One of my favourite passages, as for many other people, is Psalm 23. I think it bears close analysis and careful consideration as to the meanings that it contains, but I shan’t try that here. Here it is, complete:
The Lord is my shepherd; I shall not want. He maketh me to lie down in green pastures: he leadeth me beside the still waters.
He restoreth my soul: he leadeth me in the paths of righteousness for his name's sake.
Yea, though I walk through the valley of the shadow of death,
I will fear no evil: for thou art with me; thy rod and thy staff they comfort me.
Thou preparest a table before me in the presence of mine enemies: thou anointest my head with oil; my cup runneth over.
Surely goodness and mercy shall follow me all the days of my life: and I will dwell in the house of the Lord for ever.
In this link there is an interview with Rabbi Kushner, Rabbi Laureate of Temple Israel in the Boston suburb of Natick, Massachusetts. He likes this psalm, too, and it has helped him deal with difficulties in his life. However, there are some points in which I believe he is amazingly mistaken. Here is an example. He says,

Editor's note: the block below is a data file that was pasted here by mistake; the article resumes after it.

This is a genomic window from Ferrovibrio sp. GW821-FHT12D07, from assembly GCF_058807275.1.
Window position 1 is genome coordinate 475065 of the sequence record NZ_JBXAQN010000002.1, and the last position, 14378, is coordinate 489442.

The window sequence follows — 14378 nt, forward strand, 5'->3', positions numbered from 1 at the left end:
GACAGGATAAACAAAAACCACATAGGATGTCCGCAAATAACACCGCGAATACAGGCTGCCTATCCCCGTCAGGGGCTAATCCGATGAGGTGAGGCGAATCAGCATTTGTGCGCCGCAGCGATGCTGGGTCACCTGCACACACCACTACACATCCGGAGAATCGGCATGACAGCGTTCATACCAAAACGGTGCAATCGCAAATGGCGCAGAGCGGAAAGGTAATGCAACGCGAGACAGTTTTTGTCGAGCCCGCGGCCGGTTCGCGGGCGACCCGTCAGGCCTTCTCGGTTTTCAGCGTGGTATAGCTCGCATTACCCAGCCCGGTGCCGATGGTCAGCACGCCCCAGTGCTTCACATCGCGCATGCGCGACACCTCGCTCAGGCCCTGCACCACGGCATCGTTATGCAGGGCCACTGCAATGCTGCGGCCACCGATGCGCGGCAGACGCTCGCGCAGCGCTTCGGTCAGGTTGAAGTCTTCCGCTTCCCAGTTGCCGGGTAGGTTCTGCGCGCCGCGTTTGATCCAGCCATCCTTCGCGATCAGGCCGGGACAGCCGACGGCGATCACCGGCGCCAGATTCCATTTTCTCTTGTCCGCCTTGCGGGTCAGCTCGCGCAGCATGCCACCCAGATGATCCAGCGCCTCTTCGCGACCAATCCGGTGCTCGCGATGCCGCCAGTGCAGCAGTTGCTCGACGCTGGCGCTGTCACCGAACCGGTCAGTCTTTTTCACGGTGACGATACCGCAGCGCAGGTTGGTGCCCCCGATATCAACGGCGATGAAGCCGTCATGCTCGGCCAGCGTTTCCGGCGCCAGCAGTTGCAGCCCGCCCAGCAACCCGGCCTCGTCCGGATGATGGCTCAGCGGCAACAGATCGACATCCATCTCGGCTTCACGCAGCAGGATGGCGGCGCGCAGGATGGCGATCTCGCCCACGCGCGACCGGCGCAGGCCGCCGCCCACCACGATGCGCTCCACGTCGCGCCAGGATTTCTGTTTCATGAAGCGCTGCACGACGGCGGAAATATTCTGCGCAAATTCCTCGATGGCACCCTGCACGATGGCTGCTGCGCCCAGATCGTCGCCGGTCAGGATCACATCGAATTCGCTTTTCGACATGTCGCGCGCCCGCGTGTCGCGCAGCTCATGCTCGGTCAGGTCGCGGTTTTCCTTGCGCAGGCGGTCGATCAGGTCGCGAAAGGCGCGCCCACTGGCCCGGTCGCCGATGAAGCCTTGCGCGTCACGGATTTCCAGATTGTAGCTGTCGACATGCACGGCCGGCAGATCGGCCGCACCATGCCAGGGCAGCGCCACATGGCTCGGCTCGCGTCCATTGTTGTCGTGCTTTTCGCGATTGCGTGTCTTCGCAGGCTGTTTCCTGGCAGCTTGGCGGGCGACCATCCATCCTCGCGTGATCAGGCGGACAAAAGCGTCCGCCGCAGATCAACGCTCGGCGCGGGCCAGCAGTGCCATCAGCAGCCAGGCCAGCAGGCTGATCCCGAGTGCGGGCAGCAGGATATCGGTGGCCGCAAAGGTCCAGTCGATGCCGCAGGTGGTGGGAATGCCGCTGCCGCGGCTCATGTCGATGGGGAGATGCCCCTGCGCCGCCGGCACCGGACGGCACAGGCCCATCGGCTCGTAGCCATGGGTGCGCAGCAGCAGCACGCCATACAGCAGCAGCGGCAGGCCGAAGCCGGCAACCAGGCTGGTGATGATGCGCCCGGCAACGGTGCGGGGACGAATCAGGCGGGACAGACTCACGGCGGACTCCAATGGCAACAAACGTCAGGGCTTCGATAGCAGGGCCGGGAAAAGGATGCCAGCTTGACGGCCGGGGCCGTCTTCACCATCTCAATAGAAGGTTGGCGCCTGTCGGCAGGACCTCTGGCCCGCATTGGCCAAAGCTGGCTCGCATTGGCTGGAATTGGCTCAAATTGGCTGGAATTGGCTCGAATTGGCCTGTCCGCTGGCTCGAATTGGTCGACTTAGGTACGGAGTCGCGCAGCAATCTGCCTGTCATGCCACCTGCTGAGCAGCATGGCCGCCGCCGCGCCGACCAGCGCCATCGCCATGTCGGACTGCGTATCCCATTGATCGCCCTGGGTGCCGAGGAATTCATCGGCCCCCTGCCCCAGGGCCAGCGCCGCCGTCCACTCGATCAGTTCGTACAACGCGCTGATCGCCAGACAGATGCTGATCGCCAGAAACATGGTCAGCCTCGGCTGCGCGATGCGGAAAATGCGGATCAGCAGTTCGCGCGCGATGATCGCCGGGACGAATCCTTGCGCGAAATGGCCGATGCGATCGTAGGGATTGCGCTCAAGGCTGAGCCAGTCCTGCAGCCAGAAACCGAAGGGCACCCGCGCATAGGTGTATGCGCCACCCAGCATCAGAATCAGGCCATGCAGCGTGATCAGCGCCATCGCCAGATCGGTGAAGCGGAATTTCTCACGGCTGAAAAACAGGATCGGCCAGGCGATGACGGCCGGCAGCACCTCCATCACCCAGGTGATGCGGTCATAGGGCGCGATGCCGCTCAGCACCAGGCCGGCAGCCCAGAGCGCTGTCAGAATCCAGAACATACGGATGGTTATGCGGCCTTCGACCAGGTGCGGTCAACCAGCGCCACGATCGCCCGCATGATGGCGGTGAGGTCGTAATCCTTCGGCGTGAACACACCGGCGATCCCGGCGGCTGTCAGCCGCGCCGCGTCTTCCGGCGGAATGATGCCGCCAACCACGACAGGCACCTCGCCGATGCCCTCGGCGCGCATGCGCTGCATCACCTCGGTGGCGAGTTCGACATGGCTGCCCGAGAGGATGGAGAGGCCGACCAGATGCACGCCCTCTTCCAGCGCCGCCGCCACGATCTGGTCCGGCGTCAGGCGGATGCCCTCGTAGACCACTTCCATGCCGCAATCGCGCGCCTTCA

“This is a scary, out-of-control world, but it doesn't scare me, because I know that God is on my side, not on the side of the hijacker.”
What makes him so sure that God is not on the side of the hijacker, too? I don’t believe God takes sides, preferring one human being, or one group, over another. We have to move past this mentality where we are appealing to God to look after us and not the one who displeases us. It’s the very mentality that drives the hijackers themselves, I wonder why Rabbi Kushner does not see this?